Selection Sunday 2024 is here!


Crashing the Dance uses artificial intelligence techniques to predict how the NCAA Men's Basketball Committee will select and seed teams for the tournament. Over the last six seasons, Crashing the Dance has successfully predicted 96 percent of the at-large teams and 91 percent of seeds within one of their actual seed line. For the 2017 tournament, CTD correctly forecast all 36 at-large selections and 62 of 68 (91%) within one seed line of their actual seed, ranking 14th out of 174 entries on the Bracket Matrix. It also marks the fifth straight season and eighth time in nine seasons where CTD outperformed the average bracketologist. Browse the latest results by clicking the links above or read on for more details about how we do it.

Each spring, bracketologists around the country do their best to trump the NCAA Men's Basketball Committee in selecting, seeding, and filling out the bracket for the NCAA Division I Men's Basketball Championship (a.k.a., the Big Dance). They pore over the same "nitty gritty" reports seen by the committee, analyzing NET and other computer rankings, polls, and conference performance.

The committee comprises a rotating set of athletic directors and conference commissioners. Each year, several members move out and several others take their place. This creates continuity in the body building the bracket, presumably leading to continuity in the process itself. The principles and procedures (PDF) themselves are also fairly well defined (not to mention analyzed and simulated). However, the committee's deliberations are kept highly secret. This makes it difficult to know whether they weigh certain factors more than others.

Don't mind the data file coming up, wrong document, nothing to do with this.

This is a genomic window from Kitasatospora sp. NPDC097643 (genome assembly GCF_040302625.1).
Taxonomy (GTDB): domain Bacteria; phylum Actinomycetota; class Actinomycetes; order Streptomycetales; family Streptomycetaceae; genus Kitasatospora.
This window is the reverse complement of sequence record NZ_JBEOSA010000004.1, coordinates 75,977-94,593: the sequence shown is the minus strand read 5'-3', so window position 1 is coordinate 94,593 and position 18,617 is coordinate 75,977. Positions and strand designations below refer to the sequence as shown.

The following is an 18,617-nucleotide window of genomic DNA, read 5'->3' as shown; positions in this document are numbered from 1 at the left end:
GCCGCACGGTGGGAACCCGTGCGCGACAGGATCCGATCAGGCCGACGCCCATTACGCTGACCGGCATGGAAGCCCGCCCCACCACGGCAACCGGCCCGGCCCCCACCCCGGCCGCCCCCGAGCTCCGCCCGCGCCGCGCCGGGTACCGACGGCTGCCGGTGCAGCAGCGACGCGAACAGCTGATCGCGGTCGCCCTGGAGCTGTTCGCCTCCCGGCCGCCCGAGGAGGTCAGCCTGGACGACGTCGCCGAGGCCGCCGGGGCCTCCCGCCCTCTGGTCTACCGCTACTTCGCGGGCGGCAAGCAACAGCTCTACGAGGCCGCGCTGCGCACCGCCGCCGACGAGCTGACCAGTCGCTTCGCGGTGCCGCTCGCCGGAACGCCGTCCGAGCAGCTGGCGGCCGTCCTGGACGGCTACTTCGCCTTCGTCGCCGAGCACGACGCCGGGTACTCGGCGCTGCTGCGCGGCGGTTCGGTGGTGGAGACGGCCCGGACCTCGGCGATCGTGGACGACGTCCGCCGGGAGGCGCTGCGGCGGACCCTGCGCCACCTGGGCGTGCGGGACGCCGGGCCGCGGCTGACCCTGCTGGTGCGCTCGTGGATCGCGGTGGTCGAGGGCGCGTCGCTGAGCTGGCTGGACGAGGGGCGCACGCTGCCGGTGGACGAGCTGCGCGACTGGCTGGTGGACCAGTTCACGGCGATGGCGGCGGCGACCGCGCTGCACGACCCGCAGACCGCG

Hmm... so we have known input (team information) and output data (the selected teams and their assigned seeds), unknown process (the committee's deliberation) to create the output from the input - this sounds like a classic supervised machine learning problem!

CTD's approach applies statistical machine learning (a form of artificial intelligence) techniques to understand how the committee selects the 36 at-large teams and determines the 1-68 seeding (formerly known as the S-Curve), and attempt to predict their efforts. Others have applied simple statistical models (e.g., linear regression) to identify the at-large selections, but we are aware of neither the use of more advanced machine learning techniques nor automated efforts to predict the S-Curve.

Unfortunately, the committee's output (i.e., the bracket) is not a 100 percent accurate representation of their deliberations. We will discuss these and other problems as we go along. However, we believe that because of the committee's consistency in applying their principles and procedures to selecting and seeding, our approach can be as accurate on average as any human bracketologist.

Crashing the Dance is run by Andy Cox and based on work done by Andy and Yushi Jing while computer science graduate students at Georgia Tech. Thanks to Jerry Palm for past RPI data and Ken Pomeroy for game data.